When you give your kids an edge, it's in one dimension. It's either just getting them into that college, or just getting them into that sport, or just getting them into that job. But then you change them to a different industry, or a different geographic region, or a different school, or a different mix of people that they're interacting with.

And they need to be able to Read others. They need to be able to understand the different types of perceptions that are now being bestowed upon them because they're in a different industry or they're with a different mix of people. And so I think as we, in my work, I want to continue going to. You know, different, different populations, different underserved populations.

Project Emplify

Um, a couple of years ago I started a non profit called Project Emplify, so Emplify like E M P L I F Y, so it's empowering and amplifying. Emplify. So kind of combining the empower and amplify to make it amplify. And it's really meant for K through 12 Children who wouldn't have an opportunity to get these messages.

They wouldn't have an opportunity to understand empowerment or to understand financial literacy or to understand the entrepreneurial mindset. And so it's, um We we donate books. I do boot camps. Um,  and there's  a capstone project that they can work on. And all of this sort of goes towards what you're asking about is how can we continue to do this both earlier in different populations as well as in organizations?

Because in organizations. That's, um, that's my consulting work, uh, that's helping organizations to continue thinking about this more effectively, um, in the, for the K through 12, the earlier populations and the underprivileged populations, that's with my nonprofits, um, and then with university students, um, and aspirational employees, that's with these centers, um, with, with the entrepreneurship centers and with.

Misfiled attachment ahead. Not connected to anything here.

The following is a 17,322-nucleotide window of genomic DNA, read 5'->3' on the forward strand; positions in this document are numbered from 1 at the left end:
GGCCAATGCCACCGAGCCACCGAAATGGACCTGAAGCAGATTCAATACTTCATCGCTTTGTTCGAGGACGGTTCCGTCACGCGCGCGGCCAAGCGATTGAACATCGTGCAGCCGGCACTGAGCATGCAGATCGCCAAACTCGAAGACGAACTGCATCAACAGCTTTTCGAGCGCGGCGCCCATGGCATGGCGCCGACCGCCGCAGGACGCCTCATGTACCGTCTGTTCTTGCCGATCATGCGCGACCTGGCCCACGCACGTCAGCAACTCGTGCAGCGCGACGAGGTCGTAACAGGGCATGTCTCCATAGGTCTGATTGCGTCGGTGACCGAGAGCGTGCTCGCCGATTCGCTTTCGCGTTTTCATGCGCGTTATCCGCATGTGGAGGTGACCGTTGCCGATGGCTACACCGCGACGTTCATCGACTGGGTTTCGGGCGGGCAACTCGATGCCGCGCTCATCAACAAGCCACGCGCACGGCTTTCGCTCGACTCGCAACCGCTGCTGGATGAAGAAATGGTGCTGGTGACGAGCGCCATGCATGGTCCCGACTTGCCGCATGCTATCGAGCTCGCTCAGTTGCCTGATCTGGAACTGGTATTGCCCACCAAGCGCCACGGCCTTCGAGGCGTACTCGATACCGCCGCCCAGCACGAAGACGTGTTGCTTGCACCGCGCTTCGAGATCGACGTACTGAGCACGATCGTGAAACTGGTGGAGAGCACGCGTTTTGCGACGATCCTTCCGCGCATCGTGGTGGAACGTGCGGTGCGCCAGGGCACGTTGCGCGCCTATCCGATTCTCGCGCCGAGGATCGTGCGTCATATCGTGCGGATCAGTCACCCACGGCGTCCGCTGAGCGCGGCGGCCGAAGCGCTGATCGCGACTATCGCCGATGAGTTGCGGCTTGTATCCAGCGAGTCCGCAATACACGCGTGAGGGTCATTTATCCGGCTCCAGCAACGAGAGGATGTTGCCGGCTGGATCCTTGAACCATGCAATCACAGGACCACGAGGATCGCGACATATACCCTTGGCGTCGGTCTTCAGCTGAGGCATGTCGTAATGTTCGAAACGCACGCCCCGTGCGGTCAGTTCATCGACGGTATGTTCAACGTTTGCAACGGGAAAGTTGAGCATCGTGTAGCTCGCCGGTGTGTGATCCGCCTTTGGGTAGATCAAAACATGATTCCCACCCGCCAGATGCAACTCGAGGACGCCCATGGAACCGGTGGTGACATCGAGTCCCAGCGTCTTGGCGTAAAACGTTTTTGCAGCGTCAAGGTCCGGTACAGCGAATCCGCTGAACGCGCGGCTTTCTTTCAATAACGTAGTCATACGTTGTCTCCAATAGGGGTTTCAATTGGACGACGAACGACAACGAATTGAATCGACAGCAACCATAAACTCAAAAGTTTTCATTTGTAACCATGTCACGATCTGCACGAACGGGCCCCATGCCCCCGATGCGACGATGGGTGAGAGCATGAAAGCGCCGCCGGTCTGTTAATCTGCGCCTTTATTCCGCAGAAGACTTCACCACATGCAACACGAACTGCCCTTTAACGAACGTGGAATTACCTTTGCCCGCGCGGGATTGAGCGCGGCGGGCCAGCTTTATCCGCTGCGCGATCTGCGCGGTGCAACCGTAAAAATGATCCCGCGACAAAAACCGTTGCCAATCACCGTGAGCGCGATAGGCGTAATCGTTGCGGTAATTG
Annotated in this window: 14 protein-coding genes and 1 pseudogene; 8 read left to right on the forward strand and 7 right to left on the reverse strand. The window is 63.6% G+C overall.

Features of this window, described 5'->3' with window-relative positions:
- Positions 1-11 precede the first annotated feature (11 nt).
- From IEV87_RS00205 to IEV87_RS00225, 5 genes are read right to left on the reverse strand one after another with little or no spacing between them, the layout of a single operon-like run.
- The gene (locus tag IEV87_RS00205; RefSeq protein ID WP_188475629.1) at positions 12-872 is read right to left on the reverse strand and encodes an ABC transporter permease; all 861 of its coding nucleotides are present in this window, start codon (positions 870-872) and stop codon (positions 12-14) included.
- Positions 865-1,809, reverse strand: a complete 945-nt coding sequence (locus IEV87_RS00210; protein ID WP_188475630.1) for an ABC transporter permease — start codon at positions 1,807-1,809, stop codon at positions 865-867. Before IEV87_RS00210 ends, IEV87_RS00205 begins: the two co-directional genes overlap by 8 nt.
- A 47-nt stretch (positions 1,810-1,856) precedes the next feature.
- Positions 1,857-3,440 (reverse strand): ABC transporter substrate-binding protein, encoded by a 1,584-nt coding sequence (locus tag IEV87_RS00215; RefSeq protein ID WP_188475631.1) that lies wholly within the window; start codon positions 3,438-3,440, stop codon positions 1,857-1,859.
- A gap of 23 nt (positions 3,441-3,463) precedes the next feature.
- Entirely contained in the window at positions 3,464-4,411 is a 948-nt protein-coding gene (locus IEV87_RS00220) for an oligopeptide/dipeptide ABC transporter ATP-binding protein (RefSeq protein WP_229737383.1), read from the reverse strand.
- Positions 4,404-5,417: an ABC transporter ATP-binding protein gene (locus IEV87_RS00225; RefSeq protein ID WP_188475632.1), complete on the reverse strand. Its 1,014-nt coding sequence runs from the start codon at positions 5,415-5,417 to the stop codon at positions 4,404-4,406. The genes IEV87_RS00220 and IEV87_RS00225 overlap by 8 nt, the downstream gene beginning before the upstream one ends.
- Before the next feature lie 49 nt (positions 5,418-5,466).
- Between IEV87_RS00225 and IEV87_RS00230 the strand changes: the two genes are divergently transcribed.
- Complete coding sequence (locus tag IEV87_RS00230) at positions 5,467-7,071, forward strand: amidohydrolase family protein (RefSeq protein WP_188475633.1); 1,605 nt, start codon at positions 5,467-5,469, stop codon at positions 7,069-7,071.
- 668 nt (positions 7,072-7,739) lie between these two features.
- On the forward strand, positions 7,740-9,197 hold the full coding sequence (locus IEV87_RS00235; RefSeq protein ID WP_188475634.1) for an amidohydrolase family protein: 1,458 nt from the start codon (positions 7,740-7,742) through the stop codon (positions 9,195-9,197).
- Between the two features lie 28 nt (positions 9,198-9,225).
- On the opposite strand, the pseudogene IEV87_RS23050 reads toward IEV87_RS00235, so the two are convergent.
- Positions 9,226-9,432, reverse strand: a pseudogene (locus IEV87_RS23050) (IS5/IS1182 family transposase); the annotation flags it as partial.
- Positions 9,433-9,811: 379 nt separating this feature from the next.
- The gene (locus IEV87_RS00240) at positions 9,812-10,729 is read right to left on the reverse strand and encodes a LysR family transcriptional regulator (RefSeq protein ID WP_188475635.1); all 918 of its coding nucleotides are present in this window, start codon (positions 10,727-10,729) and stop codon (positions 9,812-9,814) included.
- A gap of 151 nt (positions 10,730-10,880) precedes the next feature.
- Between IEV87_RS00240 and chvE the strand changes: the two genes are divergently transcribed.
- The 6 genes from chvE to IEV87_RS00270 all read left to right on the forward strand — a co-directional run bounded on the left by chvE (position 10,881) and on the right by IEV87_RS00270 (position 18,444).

Um, the various leadership types of initiatives. So yeah, I'm hoping that this continues to, to get out there. Thanks so much for great questions around this that really dug into what, what this research is and where it could go.

Yeah. And it's, it's really wonderful just to feel your passion for all of this is, you know, this is something that you found your why, you know, for the cliche Simon Sinek right there.

And I wish you continued success. Thank you. Yeah, and Laura, do you mind sharing where people can maybe pick up the book? Where can they learn more about your research?

Yeah, sure, sure. The, the first book, Edge, Turning Adversity into Advantage, is available pretty much anywhere.   Um, it's, You read the audio book too, right?

Oh, I do, I do. So you can also get the audible version. Yeah, it's in, translated into many languages. So you can get it in Mandarin, Italian, Spanish. Are you reading it in Mandarin? Oh, so no, that is not me. And actually, you know, the English version is the version that I would actually suggest because that was, those are actually my words.

The translations, some of them are a little dodgy. I'm not quite sure. Like, you know, the direct translation is not always the same, the same meaning. But, um. But yeah, that's the book, and then I'm very findable on social media, um, I'm on Instagram, Twitter, my website is ProfLauraHuang, so like ProfessorLauraHuang, ProfLauraHuang, my Instagram handle is the same, ProfLauraHuang, Twitter, um, YouTube, all of the sort of Normal things and then the non profit is projectemplify.Org.

Love it Yeah, the amplify and empower and you're doing all that thing. Well, Laura Thank you for being our first guest  📍 on the human science podcast and bringing the true human to the science Thank you so much for joining us and we'll talk to you next time everyone. Thanks Bye. Bye